Every retail client I ever had doubled as a spy.
Wow. Look at all those SKUs
That is, they all spent time mystery-shopping competitors to see what they had and how they did things. My Sam’s Club clients, for instance, might have spent more time in Costco’s warehouses than their own with the result that their warehouses started to look like Costco’s.
For decades, a cold war-like situation held sway with retailers keeping tabs on each other and reacting quickly. More recently, I’d argue that online retail, particularly that other Seattle-based retailer, has effectively ended the cold war and made it harder for bricks-and-mortar retailers to know what’s going on.
Witness the example of fidget cubes. Where they came from and how they got there speak volumes to the new status quo in retail.
For those of you without grade schoolers in your life, fidget cubes are small toys that offer several tactile experiences such as button pushing, switch switching and spinner spinning that supposedly help relieve anxiety. They cost anywhere from $2 to $15. As the parent of a fourth-grader and a sixth-grader, I suddenly noticed them everywhere. Every kid seemed to have one. Almost as quickly, these kids also acquired a complementary fidget spinner.
At this point, you might think “so what? It was Hatchimals last Christmas and something else before that. There’s always a trend.” Indeed. However, unlike the other fads, fidget toys seemed to come out of nowhere, with very little presence in traditional retail. I don’t recall seeing them in Target or Duane Reade. In fact, when my daughter requested one, I didn’t even think to ask who might sell them in the neighborhood and instead simply looked for it on Amazon.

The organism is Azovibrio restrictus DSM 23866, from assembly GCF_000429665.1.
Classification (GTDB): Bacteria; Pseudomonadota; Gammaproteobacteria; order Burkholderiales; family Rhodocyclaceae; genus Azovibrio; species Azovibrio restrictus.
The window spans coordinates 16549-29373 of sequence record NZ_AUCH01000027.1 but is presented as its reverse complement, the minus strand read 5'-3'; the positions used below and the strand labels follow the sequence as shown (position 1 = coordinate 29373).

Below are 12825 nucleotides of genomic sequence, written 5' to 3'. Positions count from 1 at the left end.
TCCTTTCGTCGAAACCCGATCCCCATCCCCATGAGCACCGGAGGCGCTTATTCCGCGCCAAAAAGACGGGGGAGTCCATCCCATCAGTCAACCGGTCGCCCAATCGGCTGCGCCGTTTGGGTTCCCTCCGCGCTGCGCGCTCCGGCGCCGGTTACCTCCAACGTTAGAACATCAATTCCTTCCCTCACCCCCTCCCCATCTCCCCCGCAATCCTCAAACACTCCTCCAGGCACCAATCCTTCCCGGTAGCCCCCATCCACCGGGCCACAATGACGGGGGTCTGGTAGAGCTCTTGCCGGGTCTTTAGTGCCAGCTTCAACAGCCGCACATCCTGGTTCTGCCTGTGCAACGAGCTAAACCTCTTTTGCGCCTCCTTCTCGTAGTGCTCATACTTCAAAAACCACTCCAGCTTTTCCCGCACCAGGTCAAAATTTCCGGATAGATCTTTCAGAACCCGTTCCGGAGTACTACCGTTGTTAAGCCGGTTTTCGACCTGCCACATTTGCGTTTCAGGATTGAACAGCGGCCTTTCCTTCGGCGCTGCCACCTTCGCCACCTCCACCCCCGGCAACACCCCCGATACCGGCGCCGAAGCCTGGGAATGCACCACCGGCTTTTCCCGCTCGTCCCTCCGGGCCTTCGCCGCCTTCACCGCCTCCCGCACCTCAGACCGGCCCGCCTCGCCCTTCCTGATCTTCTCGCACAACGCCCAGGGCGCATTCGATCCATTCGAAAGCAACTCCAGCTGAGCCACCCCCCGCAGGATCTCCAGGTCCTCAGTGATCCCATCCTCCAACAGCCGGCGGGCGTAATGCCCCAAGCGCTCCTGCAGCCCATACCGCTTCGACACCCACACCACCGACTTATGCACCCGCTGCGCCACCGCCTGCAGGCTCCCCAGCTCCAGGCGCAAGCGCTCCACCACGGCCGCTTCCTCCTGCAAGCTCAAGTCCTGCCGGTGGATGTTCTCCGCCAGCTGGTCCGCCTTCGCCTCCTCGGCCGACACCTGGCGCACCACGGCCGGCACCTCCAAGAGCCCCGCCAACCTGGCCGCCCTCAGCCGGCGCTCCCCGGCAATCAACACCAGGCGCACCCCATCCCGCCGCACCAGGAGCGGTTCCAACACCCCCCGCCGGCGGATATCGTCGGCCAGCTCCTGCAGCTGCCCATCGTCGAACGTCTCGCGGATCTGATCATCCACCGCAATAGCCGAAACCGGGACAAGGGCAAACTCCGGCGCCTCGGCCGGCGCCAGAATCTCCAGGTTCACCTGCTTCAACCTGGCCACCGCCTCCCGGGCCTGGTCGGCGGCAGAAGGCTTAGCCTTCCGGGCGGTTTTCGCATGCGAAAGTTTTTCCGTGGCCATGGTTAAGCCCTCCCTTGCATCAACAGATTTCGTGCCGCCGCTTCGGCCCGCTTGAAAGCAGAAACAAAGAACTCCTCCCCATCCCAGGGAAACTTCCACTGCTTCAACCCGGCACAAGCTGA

Compare this out-of-nowhere phenomenon with an experience I had years ago in a shopping mall. I noticed that one apparel store was selling clam diggers (the fashionistas among you can probably pinpoint the year). Then I noticed that every apparel store had some form of below-the-knee trousers, whether they called them pedal pushers, cropped pants or something else. If one store had them, every store had them.
Conversely, none of the big retailers seemed to have fidget toys. It fell to Amazon and, perversely, small retailers like newsstands, street vendors and bodegas that buy from fly-by-night wholesalers. When Wal-Mart cross-shops Kmart, they probably won’t see fidget toys, or at least they wouldn’t have in the initial weeks of the craze.
In short, Amazon now has the ability not only to capitalize on but potentially to monopolize a trend. A trend might come and go before big box stores have a chance to harness it. Unlike bricks-and-mortar stores, Amazon does not lend itself easily to meaningful mystery shopping since algorithms make each experience unique. These retailers will lose a vital source of intelligence. Over time, Amazon will enjoy an unassailable advantage in market intelligence and insights.
Well, even George Smiley had to retire sometime.